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Go Show the World
Cover of Go Show the World
Go Show the World
A Celebration of Indigenous Heroes
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"We are a people who matter." Inspired by President Barack Obama's Of Thee I Sing, Go Show the World is a tribute to historic and modern-day Indigenous heroes, featuring important figures such as...
"We are a people who matter." Inspired by President Barack Obama's Of Thee I Sing, Go Show the World is a tribute to historic and modern-day Indigenous heroes, featuring important figures such as...
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  • "We are a people who matter." Inspired by President Barack Obama's Of Thee I Sing, Go Show the World is a tribute to historic and modern-day Indigenous heroes, featuring important figures such as Tecumseh, Sacagawea and former NASA astronaut John Herrington.
    Celebrating the stories of Indigenous people throughout time, Wab Kinew has created a powerful rap song, the lyrics of which are the text for this beautiful picture book, illustrated by the acclaimed Joe Morse. Including figures such as Crazy Horse, Net-no-kwa, former NASA astronaut John Herrington and Canadian NHL goalie Carey Price, Go Show the World showcases a diverse group of American and Canadian Indigenous people, both the more well-known and the not so widely recognized. Individually, their stories, though briefly touched on, are inspiring; collectively, they empower the reader with this message: "We are people who matter, yes, it's true; now let's show the world what people who matter can do."

About the Author-

  • WAB KINEW is a musician and former journalist who is now an elected Member of the Legislative Assembly of Manitoba, in Canada. He was associate vice-president for Indigenous Affairs at the University of Winnipeg, worked in television in the US and Canada, and is the author of the award-winning memoir, The Reason You Walk. Kinew is a member of the Midewin and an honorary witness for the Truth and Reconciliation Commission of Canada. He lives in Winnipeg, Manitoba, with his family. This is his first picture book.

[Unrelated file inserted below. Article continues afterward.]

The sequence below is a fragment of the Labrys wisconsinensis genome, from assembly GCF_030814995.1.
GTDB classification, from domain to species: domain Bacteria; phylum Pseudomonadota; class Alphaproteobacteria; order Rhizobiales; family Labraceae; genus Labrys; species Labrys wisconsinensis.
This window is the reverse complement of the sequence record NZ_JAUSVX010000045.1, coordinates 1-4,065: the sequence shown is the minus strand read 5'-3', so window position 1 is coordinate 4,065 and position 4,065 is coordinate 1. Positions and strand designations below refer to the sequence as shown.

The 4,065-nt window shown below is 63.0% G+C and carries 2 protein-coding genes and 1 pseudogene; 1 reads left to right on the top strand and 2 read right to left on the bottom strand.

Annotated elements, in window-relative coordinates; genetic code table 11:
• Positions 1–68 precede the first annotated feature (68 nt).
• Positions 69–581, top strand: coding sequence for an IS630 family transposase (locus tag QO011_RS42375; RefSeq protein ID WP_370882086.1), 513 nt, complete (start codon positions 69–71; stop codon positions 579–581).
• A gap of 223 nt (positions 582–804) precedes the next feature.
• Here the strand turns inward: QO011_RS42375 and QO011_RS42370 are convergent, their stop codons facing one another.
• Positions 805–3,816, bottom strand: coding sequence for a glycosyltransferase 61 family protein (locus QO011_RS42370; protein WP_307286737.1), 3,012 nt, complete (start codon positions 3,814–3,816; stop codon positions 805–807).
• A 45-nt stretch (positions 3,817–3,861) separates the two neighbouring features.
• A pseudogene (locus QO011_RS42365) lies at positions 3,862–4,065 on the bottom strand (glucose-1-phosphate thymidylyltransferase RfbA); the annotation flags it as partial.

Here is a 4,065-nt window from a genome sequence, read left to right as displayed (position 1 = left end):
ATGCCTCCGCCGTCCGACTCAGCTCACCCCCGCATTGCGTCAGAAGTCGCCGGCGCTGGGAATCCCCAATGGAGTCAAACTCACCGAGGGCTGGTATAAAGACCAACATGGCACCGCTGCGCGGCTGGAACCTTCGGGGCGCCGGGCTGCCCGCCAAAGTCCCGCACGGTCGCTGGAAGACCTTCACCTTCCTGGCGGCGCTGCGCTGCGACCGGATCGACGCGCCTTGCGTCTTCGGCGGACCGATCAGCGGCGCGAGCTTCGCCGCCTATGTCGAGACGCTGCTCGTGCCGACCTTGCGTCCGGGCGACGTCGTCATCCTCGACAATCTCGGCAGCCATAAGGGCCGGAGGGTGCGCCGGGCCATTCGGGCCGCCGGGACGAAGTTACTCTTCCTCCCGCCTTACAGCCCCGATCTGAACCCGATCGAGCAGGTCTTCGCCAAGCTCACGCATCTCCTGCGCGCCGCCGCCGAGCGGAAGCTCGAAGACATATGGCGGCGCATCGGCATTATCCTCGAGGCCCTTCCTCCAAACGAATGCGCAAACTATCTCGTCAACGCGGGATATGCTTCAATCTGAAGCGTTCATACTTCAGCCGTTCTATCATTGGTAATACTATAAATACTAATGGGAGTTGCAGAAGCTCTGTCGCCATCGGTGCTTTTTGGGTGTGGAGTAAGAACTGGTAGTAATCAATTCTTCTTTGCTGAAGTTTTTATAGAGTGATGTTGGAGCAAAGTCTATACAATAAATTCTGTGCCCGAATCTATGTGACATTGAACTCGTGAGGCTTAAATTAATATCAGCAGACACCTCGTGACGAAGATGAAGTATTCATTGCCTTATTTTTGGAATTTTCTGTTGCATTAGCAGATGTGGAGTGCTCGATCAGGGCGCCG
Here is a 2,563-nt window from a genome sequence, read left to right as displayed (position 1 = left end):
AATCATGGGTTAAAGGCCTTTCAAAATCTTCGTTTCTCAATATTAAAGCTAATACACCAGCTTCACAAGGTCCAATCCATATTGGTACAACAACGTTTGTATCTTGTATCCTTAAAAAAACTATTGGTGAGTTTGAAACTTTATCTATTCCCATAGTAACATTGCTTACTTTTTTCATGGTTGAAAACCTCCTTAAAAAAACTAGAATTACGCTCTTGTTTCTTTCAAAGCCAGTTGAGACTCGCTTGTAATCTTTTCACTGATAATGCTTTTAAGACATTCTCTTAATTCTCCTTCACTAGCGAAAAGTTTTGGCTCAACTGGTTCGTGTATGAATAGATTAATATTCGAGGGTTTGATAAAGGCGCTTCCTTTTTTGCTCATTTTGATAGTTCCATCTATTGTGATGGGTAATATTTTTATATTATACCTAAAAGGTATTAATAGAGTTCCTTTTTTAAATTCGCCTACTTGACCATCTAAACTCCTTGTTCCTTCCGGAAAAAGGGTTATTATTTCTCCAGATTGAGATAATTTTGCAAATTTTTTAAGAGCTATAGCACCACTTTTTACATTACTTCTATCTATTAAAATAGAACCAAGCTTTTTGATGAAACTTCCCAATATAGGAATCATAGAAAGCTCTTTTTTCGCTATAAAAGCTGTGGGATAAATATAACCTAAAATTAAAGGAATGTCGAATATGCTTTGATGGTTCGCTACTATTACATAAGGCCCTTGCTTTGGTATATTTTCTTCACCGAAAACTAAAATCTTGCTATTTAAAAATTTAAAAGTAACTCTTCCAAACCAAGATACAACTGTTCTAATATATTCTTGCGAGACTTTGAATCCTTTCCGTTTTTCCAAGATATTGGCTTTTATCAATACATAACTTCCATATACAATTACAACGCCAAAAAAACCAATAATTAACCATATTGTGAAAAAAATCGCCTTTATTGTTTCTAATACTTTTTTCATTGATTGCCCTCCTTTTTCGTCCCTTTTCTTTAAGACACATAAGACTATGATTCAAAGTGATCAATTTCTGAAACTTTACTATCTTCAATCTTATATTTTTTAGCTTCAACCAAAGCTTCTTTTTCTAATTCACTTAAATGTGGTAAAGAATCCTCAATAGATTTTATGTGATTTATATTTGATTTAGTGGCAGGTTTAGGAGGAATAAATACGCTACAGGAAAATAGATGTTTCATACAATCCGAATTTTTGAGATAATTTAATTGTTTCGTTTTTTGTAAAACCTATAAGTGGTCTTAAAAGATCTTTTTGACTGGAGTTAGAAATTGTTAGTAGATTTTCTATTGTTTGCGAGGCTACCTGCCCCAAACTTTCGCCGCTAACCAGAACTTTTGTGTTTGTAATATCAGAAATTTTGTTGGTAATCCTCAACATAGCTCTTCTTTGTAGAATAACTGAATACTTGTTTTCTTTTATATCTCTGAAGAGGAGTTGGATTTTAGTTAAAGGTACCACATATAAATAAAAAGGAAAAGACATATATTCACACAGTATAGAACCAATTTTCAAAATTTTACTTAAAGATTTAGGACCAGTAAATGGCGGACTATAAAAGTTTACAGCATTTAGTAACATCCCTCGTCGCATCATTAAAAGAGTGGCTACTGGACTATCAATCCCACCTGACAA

Twitter: @wabkinew 56.9K followers
    JOE MORSE is an artist living in Toronto, Ontario. Known for his portraits of celebrities and sports stars, his work has been commissioned by Universal Pictures, Nike, Major League Baseball, Rolling Stone, Entertainment Weekly, The New York Times and The Guardian, and has won over 200 international awards. The picture books he has illustrated include Casey at the Bat, which was nominated for a Governor General's Literary Award for Children's Illustration; Play Ball Jackie! and Hoop Genius. He is the Coordinator of the Bachelor of Illustration program at Sheridan College in Oakville, Ontario.
    Twitter: @joemorsedraws 498 followers

Reviews-

  • Publisher's Weekly

    August 6, 2018
    In his uneven debut picture book, Kinew, a musician and leader of the New Democratic Party in Manitoba, Canada, spotlights 14 indigenous Americans and Canadians. Rhymed lines introduce each individual (“Net-no-kwa was a woman,/ like most, a true warrior./ Strong and independent, fierce/ as any man before her”), and brief profiles further detail each person’s accomplishments in back matter. Readers may be put off by some lines’ simplistic rhyming and faltering meter (“It might be tough now but you will be something./ Before you leave, my son, I wanna tell you one thing”). And the profiles’ order, which varies from the text’s, may frustrate those flipping back and forth for more information. But in this glimpse into the lives of several indigenous heroes, Kinew, a member of the Midewin and an honorary witness for the Truth and Reconciliation Commission of Canada, underlines the key idea that “we are people who matter./ Yes, it’s true./ Now let’s show the world what people who matter can do.” Mixed-media art by Morse (Play Ball, Jackie!) features a cool palette and crisp, evocative portraits of those showcased and their surroundings. Ages 5–9.